The recommendation of two adventure photographers should have been sufficient motivation, right?
But after the last couple weeks of rain and French fries, I was feeling so down and lazy, I was just going to stay home.
But then something changed. I met up with my college friend Dave and discovered that he needed cheering up…maybe even more than I did.
And since Dave is the kind of guy who perks up at the opportunity to help somebody or fix something, I asked him if he knew a scenic back route to get to Multnomah.
I was still planning not to go. But next thing I knew, we were planning an expedition for the morning.
Dave even got me to agree to pick him up early, so he could make me breakfast.
I don’t even like breakfast.
Multnomah Falls is a two-tier waterfall, fed by the springs that flow under Larch Mountain, the extinct volcano with the deceptive name. (Lumberjacks sold the Noble firs on the mountain as larchwood.)
Record books and tourist boards have argued over the claim that Multnomah is the US’ fourth tallest waterfall. When you see it in person, this seems like a dumb question. A 611-foot drop–and, at this time of year, a five-foot-tall ice pack–is nature’s effective “Who cares?” to the quibbling of statisticians.
The falls are Oregon’s most-visited natural attraction; they get about 2.5 million visitors a year, and being as it was a clear Saturday in Portland, it was only to be expected that they should be sharing the trail with us.
In situations like these, I usually find myself soothing the indignation of natives, who resent the presence of so many other people on the day they chose to highlight their favorite local attraction.
Dave, however, was distinctly unbothered by the crowds.
Lewis and Clark, et. al, were the first white folks to view the falls, during a cool-down excursion on the Columbia River after their 1805 cross-country expedition.
Clark made a note in his diary of a village called Nematlnomaq, which seems to mean “downriver” in an Upper-Chinook dialect. This village was on Oregon’s Sauvie Island, but apparently they liked saying the name (as best they could), because they denoted pretty much every tribe in the surrounding area as being “Multnomah.”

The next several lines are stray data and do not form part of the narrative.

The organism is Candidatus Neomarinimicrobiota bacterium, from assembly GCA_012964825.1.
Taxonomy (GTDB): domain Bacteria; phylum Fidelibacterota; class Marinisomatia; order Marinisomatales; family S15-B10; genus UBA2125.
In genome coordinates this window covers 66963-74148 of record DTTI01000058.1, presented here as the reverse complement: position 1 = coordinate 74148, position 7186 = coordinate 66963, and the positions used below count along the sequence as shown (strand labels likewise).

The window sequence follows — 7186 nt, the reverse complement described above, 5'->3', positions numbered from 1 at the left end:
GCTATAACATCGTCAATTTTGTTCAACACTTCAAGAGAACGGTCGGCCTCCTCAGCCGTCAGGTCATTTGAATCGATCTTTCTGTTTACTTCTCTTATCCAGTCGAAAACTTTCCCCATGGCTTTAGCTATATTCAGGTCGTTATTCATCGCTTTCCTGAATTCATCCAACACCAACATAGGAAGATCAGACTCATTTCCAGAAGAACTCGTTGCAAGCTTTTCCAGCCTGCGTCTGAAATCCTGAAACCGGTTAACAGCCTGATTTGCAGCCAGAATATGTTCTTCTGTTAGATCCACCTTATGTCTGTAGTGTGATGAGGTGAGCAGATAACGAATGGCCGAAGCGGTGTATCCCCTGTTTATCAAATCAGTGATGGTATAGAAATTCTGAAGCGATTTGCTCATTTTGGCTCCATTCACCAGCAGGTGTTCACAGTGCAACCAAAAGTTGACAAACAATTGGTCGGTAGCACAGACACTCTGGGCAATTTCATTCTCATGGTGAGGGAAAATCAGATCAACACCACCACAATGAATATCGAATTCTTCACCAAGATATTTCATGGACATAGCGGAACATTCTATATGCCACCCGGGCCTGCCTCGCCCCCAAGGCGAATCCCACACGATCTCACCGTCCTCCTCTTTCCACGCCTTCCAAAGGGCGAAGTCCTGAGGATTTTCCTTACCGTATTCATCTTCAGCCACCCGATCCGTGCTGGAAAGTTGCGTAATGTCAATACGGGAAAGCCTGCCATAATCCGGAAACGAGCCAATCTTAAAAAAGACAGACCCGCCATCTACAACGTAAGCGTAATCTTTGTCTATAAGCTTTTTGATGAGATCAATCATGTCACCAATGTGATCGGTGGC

While the Multnomah people didn’t name the falls themselves (they didn’t even name themselves, themselves), they did bequeath the falls with a bunch of legends, most involving beautiful native princesses and peculiar marriage rites.
One says that the waterfall was built by Coyote, leader of the animal people, as a place for his princess bride to bathe in secret.
Another says that the Multnomah chief’s newly married daughter threw herself over the falls to relieve her people of a plague.
A third story, corroborated by eyewitnesses and The Oregonian, tells of a boulder dislodged from the face of the gorge in 1995. The rock fell 225 feet, resulting in a splash that threw a shower of water and rocks 70 feet in the air, and down onto the Benson footbridge, where a wedding party was taking pictures. The groom, it was reported, suffered injury such as no man ought to; however, the bride reported the next day “that, despite his injuries, he had still been able to bravely perform his conjugal duties.
Nobody, in fact, really knows when it was decided to call the falls Multnomah. Typical practice would have been to call them after the neighboring stream…which, at the time, was known as Coon Creek.
I think all Oregonians would agree that was a bullet dodged.
The reigning belief is that the falls were named by S.G. Reed, bankroller of the Oregon Railway and Navigation Company and known to history books as a “tycoon.” Clever man that he was, Reed gave the falls a name with a little more local cachet–presumably for the benefit of passengers on the steamboat tours he ran along the Columbia Gorge.
Samuel Lancaster, an engineer and landscape architect who built the Columbia River Highway in 1913, wrote this valentine to the falls:
“It is pleasing to look upon; and in every mood, it charms like magic, it woos like an ardent lover; it refreshes the soul; and invites to loftier, purer things.”
Or, in Dave’s words,
“It reminds me that Portland is actually a pretty good place to live.”